Kaitano Tembo has always put Supersport United first. Photo: Aubrey Kgakatsi/BackpagePix

JOHANNESBURG – Kaitano Tembo has moved up and down so much at SuperSport that you get dizzy just hearing him talk about it.

The Zimbabwean started coaching in the club’s development structures upon hanging up his boots in 2006 after spending seven years as a player for Matsatsantsa a Pitori. 

He was promoted to the first team as Gavin Hunt’s assistant coach in 2012 to replace the late Thomas Madigage who had left to join Bafana Bafana. 

But Tembo went back to the junior ranks to coach the Under-19s and then the reserve team following the appointment of Gordon Igesund who roped in Serame Letsoaka as his No2. 

What’s been consistent though is Tembo being SuperSport’s go-to-guy to hold the fort in the interim while the club goes from one coach to the next.

“What has kept me going is patience,” Tembo said. “You’ve got to be patient in life because everything that comes easily doesn’t last but what you work for, for a long time, lasts long.

“I didn’t want to put myself under unnecessary pressure by rushing into things. I don’t want to be a fly-by-night coach. 

“I want to have a long career; to achieve that you have to go through every step in your progress. That means not getting carried away when people say you deserve to be head coach.

“You have to be truthful to yourself and honest in your analysis of where you are. I want to be a stable coach, letting his work do the talking.”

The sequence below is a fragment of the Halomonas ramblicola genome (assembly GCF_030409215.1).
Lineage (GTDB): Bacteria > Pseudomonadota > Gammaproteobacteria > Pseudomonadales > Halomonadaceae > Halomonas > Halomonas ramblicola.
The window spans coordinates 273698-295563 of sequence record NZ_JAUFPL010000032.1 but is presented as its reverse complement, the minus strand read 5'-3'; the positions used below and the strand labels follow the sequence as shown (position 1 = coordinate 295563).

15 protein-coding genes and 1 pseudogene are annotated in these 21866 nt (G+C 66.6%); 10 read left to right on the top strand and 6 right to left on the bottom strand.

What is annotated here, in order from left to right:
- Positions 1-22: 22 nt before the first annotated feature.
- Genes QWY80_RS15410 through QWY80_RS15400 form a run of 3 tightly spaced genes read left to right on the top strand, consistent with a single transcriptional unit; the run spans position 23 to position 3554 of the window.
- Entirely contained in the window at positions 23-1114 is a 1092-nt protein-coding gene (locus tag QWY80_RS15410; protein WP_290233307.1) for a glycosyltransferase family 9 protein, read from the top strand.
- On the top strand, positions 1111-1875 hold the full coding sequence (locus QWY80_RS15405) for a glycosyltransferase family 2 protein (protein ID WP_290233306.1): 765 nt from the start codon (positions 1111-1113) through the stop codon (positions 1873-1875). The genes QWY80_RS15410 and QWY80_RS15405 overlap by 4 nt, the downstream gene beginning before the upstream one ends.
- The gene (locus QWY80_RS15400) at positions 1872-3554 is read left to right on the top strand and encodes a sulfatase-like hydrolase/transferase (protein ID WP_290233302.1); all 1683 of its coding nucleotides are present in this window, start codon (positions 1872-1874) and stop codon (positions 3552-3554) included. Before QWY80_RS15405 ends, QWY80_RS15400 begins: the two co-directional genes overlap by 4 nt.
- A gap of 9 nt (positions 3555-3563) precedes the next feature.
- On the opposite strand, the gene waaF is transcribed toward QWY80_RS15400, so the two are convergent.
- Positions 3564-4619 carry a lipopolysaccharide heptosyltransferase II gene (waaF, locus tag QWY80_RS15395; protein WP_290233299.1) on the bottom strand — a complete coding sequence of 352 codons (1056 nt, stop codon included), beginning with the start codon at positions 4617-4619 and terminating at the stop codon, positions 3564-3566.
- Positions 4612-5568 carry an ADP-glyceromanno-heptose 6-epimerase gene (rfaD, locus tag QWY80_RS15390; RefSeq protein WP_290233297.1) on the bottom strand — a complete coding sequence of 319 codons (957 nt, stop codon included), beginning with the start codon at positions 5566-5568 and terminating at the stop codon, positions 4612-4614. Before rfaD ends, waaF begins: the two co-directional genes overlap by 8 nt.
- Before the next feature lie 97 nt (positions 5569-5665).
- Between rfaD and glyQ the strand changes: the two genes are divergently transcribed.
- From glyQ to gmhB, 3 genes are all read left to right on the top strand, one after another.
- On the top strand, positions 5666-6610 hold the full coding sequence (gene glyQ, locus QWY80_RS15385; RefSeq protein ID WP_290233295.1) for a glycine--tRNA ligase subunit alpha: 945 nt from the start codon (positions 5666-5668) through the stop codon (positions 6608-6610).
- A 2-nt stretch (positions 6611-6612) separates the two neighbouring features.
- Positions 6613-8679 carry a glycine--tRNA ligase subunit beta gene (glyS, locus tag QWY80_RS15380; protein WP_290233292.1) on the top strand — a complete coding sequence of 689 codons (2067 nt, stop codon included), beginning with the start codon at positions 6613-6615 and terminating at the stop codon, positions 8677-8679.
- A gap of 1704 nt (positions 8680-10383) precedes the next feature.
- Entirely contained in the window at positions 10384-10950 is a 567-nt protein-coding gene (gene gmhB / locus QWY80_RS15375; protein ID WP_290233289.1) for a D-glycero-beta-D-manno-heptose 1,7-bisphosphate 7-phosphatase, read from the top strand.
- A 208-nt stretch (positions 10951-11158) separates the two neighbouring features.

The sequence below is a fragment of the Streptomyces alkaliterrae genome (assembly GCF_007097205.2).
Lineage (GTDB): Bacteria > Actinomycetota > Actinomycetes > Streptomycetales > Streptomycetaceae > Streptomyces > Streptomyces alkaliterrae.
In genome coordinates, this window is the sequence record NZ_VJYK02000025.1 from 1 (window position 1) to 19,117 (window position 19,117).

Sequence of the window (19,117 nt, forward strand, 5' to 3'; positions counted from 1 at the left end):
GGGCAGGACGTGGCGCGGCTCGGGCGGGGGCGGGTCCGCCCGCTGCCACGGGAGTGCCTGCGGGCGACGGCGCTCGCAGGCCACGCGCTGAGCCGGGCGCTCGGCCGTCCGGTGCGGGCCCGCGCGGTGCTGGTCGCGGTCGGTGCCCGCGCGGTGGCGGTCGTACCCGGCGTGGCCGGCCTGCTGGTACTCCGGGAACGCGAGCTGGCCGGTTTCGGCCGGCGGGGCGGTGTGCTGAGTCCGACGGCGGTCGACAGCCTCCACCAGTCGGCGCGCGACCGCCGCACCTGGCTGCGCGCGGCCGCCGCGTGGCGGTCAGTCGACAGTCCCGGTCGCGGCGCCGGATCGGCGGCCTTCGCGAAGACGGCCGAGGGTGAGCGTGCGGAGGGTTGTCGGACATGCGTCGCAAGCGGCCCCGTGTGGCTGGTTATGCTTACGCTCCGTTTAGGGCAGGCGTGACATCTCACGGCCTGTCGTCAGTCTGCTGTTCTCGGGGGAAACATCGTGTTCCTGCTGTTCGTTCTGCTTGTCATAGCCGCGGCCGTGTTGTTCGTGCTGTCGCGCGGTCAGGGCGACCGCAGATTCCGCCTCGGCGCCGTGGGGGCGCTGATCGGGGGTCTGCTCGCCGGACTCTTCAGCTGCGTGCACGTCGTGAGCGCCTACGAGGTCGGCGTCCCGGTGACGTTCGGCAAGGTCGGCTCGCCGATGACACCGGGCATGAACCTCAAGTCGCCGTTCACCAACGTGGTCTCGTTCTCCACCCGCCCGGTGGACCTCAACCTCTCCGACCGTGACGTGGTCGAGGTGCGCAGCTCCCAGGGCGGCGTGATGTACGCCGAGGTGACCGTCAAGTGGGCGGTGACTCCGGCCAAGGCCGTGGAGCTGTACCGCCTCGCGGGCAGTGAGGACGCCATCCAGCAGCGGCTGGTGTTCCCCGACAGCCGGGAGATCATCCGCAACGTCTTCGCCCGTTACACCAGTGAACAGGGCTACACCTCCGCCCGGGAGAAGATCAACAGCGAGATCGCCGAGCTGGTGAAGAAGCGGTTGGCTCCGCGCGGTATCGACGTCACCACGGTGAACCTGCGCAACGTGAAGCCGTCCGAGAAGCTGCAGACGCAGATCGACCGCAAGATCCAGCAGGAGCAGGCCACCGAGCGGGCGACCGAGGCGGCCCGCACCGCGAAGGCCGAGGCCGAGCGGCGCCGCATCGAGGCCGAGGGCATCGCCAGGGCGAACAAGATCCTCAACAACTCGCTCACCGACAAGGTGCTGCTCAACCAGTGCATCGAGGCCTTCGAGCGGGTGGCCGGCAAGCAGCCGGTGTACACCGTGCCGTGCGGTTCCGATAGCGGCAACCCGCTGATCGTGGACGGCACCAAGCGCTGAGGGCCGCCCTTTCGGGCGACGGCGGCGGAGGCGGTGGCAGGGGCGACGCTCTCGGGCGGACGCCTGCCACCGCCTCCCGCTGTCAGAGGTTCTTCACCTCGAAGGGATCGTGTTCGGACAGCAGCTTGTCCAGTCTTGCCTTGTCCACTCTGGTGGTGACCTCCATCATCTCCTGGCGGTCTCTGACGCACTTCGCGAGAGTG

Tembo has been appointed as the club’s interim coach for the umpteenth time after Eric Tinkler’s abrupt resignation. 

Tinkler was the fifth coach Tembo worked for as assistant, starting from Hunt to Cavin Johnson, Igesund after Letsoaka’s departure and Stuart Baxter. But it’s his last coach as a player who inspired Tembo to venture into this thankless job. 

“I have always been passionate about coaching,” he says. “But Pitso Mosimane ignited the spark towards the last years of my career as a player. 

“He would be in Rustenburg, watching a match there and he'd call me and ask ‘can you please record such and such match for me? I want to look at this and that when I come back’.

“He would then quiz me on the aspects of the game to ensure I didn’t just record it, but also watched it and analysed it. 

“He made me see football in a different light. That grew into a habit, him asking me to record games and us talking about it afterwards. 

“He would tell me to watch (2006 Fifa World Player of the Year) Fabio Cannavaro to see how I should play and position myself as a centreback.

“I then worked with Gavin and the two (Hunt and Mosimane) are a lot similar in how they push their players and the desire to win. 

“Maybe the difference is the approach but the philosophy is the same. 

“Stuart also helped me improve as a coach. He called me when he was in hospital. He simply said 'I trust you and I know the team's in the right hands'.”

The 47-year-old has to prove to everyone that SuperSport is in the right hands and he has what it takes to guide Matsatsantsa to new heights should he be given the job on a permanent basis. 

SuperSport’s chief executive Stanley Matthews said Tembo’s name is at the top of the list of Tinkler’s possible replacements. 

But the Zimbabwean must earn it. He has a tough job of taking a bunch of demoralised, tired players flirting with relegation and at least finish in the top eight with them. 

And he's proved himself before, guiding SuperSport to their first appearance in the knockout stage of the Caf Confederation Cup.

“I've always put the team first,” Tembo says.

“It helps that I've been here for a long time, I understand the dynamics, and why we find ourselves in this situation. 

“I am not doing this to market myself for the job, but I am doing this to put a club that’s in my heart back where it belongs.”

Saturday Star

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